I watch as the MudWing hisses and beats out the flames by rolling over and over on the ground. Then she leaps up and makes for the misty rainforest around us.
''Oh no you don't!'' I race after her, my long legs stretching forward on the rotting leaf litter, my talons catching on tiny nicks on the ground, throwing me forward faster, faster. My muscles whine and complain, but blue-hot rage pushes me to go on.
Kill the MudWing, kill the MudWing, a part of me chants. Show no mercy.
Yes...yes...YES! I scream internally as she stumbles, her foreclaws catching on a tree root. Instantly I am upon her, biting and clawing and tearing, blind and deaf to the world around me.
Suddenly I'm yanked off the soldier by another pair of talons. Hissing, the dragon bites my shoulder, causing a spike of pain to shoot down my leg.
I spin around and come face to face with a gray-white MudWing, and recogonize her in an instant. Pumice. The dragon I almost killed while I was still a resident of the Mud Kingdom. As I watch, she stops, wheezes, clutches her throat and glares hatefully at me.
Short story collections tend to start at about 40,000 words—which can come to about fifteen stories, depending on the length of each one. A short story collection can feature both published and unpublished works.How many main characters should a short story have responses? ›
There's no magic number for the number of characters in a story. It all depends on the story you're telling and what works best for that story. For example, a story with many characters might benefit from more than one protagonist, while a smaller story might be better served with only one or two main characters.What is a collection of short stories called? ›
In book publishing, an anthology is a collection of literary works chosen by the compiler; it may be a collection of plays, poems, short stories, songs or excerpts by different authors.How many short stories make an anthology? ›
If you plan to self-publish, here are some tips for self-publishing an anthology. Send out invitations to more writers than you need: An average anthology has around 20 short pieces (if you were wondering how many short stories are in an anthology).Do collections of short stories sell well? ›
Once you have written enough short stories, they can be placed together into a collection and sold as a regular book or ebook. Collections don't typically sell at the same level as novels, but they're also eligible for their own slate of award nominations.Do collections of short stories sell? ›
Story collections are very hard to sell.
(It is and it isn't, tbh.) But it is much harder to sell a short story collection before a novel. Why? Because more people buy novels than story collections.
The short answer is: no such number exists. You can include as many characters in your novel as you want to. It's your story, and there's no rule book you need to follow on how to write a great story. The creative process is yours to own.What is the rule of three in short stories? ›
What Is the Rule of Three? Stories that use the Rule of Three work their way into the reader's head through repetition of part of the story. The first two times build tension, and the third releases the tension, either through resolution or a twist.How many characters is enough for a story? ›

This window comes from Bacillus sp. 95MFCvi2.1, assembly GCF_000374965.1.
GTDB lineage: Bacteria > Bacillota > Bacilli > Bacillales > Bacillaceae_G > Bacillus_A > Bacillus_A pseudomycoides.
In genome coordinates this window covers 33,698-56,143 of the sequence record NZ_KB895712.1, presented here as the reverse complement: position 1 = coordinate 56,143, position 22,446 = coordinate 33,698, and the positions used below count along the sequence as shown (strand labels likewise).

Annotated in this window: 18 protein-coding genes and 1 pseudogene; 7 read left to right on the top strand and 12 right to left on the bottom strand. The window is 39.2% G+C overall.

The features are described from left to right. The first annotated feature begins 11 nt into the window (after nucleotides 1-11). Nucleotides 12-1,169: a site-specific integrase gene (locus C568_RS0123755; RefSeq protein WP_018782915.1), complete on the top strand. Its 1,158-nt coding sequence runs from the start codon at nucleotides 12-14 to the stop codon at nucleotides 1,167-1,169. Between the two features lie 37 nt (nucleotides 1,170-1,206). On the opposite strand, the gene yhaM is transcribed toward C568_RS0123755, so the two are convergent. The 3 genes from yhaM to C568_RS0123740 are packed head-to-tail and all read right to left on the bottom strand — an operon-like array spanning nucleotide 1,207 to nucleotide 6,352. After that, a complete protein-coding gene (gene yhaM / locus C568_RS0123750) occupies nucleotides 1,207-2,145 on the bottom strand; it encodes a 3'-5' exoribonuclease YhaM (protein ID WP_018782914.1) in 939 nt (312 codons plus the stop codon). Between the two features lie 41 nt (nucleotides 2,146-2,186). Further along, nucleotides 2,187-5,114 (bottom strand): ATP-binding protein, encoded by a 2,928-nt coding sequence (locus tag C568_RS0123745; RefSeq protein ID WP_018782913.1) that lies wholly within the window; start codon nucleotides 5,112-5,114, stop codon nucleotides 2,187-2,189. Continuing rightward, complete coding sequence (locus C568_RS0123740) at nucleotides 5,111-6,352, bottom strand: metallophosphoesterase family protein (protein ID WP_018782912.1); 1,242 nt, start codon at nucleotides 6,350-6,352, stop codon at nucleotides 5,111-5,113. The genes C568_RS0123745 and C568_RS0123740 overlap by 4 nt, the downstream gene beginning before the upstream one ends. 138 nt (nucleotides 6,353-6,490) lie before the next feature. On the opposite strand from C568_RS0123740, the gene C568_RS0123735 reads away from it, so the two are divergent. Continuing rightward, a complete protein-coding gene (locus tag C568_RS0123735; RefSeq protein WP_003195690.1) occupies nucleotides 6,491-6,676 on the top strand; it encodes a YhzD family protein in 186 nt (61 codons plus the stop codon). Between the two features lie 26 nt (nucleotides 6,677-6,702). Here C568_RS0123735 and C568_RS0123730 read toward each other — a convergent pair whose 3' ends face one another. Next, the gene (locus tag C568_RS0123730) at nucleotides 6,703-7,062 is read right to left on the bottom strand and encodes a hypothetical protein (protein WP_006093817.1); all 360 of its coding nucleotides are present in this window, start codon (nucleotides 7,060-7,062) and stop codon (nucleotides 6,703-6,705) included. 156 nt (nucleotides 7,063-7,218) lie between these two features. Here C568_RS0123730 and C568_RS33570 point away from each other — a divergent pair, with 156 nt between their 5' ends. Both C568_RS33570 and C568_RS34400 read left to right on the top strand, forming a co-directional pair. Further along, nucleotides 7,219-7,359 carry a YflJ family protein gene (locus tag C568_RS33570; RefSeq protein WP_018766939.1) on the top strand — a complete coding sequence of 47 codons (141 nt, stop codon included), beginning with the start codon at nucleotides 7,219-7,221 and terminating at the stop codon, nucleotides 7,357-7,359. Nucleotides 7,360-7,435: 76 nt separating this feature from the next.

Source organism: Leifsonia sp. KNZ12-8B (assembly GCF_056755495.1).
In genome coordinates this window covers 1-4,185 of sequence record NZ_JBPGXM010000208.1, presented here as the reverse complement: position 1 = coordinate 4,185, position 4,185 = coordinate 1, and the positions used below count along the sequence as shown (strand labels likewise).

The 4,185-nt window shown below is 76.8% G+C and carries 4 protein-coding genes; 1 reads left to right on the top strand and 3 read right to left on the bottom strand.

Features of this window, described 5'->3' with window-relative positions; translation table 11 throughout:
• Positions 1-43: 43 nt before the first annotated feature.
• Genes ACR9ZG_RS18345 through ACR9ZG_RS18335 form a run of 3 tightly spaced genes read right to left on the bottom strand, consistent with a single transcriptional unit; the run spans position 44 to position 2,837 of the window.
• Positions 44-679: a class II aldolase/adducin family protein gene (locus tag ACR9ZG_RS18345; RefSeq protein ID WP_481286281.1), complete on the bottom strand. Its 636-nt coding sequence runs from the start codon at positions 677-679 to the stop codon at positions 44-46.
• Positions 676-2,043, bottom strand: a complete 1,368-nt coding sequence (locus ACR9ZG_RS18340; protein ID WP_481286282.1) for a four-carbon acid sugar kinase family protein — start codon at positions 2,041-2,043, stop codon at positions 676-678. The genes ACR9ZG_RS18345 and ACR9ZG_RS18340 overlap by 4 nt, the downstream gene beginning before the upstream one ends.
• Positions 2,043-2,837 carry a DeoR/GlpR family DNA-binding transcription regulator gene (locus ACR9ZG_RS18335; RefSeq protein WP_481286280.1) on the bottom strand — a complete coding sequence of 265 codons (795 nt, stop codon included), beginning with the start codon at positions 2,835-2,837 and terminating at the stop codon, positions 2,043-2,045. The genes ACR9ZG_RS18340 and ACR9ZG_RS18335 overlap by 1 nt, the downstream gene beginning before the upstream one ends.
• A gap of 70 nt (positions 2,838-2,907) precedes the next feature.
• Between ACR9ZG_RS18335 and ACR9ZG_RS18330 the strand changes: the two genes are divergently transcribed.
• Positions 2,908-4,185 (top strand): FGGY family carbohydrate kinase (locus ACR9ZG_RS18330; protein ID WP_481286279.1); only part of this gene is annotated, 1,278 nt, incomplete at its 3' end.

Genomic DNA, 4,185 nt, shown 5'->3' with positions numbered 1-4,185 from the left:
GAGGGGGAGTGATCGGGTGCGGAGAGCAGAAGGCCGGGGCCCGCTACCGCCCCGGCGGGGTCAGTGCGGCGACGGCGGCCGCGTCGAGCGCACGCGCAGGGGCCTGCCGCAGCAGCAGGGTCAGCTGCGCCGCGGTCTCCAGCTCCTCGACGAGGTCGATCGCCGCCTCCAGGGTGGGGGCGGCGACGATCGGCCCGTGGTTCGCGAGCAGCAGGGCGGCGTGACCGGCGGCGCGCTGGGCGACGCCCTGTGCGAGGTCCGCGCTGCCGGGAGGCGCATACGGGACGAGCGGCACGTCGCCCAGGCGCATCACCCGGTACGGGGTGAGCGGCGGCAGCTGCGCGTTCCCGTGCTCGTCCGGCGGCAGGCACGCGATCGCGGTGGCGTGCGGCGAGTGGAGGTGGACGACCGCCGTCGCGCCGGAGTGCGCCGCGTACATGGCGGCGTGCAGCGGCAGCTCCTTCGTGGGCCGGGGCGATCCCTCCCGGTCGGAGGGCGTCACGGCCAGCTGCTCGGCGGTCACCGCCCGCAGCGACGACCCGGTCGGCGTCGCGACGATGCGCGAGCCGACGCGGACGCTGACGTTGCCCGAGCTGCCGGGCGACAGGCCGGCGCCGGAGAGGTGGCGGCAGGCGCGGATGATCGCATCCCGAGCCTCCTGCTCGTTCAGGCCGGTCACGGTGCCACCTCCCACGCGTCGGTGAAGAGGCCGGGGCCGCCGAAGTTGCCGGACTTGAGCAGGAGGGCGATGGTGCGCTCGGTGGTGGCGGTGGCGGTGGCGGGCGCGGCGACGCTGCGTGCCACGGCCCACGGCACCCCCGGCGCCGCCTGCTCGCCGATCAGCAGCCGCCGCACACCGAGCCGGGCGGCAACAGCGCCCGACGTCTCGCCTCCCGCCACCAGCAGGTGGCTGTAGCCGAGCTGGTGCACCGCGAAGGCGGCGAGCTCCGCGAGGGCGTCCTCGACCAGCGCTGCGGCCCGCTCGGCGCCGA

A good rule of thumb might be: Include as many characters as needed to tell the story and evoke the proper style and scope—and no more. For intimate novels, this number might be as small as 2-5 secondary characters, and for broader stories, this number might be 20-30.Do short story collections need a theme? ›
However, readers don't want you to just throw every short piece you've written together and call it a day. Collections are more successful and impactful if they have an emotional arc and theme.
Short stories are often only a few pages long, but are complete with a beginning, a middle, and an end. Anthologies are collections of stories written by different authors, so instead of browsing the shelves, you can browse within the book and see what piques your interest.Can you have a series of short stories? ›
The collection of linked stories goes by many names, including the short story cycle, short story sequence, composite novel, and novel-in-stories. These collections include stories that are complete in that they can each story can stand alone, but when put together they interrelate and create a larger whole.How do you format a collection of short stories? ›
Different authors do collections in a couple of different ways. The quick-and-dirty way would be to just print out all your stories in normal short story format, then slap a title page (complete with total estimated word count) and a contents page on top of the stack and call it a day.How many pages should short stories be? ›
Most short stories seem to be between 1,500 words and 7,500 words long so about 3- 30 pages long (a typical printed page is somewhere between 250 and 450 words) depending on font and print formatting. Also, pages of dialogue may have fewer words, which affects length too.Do authors in an anthology get paid? ›
Sometimes. It depends on the anthology. Some larger anthologies may pay authors royalties based on a schedule. Others, such as Chicken Soup for the Soul, will pay contributors a flat rate for their pieces and give a discount on buying copies of the book when it comes out.Do publishers want short story collections? ›
Big publishers want novels because they are more economically viable. They rarely consider short story collections. These collections are more difficult to pitch because agents and editors are not willing to risk signing unknown authors. Only the most skilled writers get preferential treatment from agents and editors.How much is too much for a short story? ›
The average short story should run anywhere from 5,000 to 10,000 words, but they can be anything above 1,000 words. Flash fiction is a short story that is 500 words or less.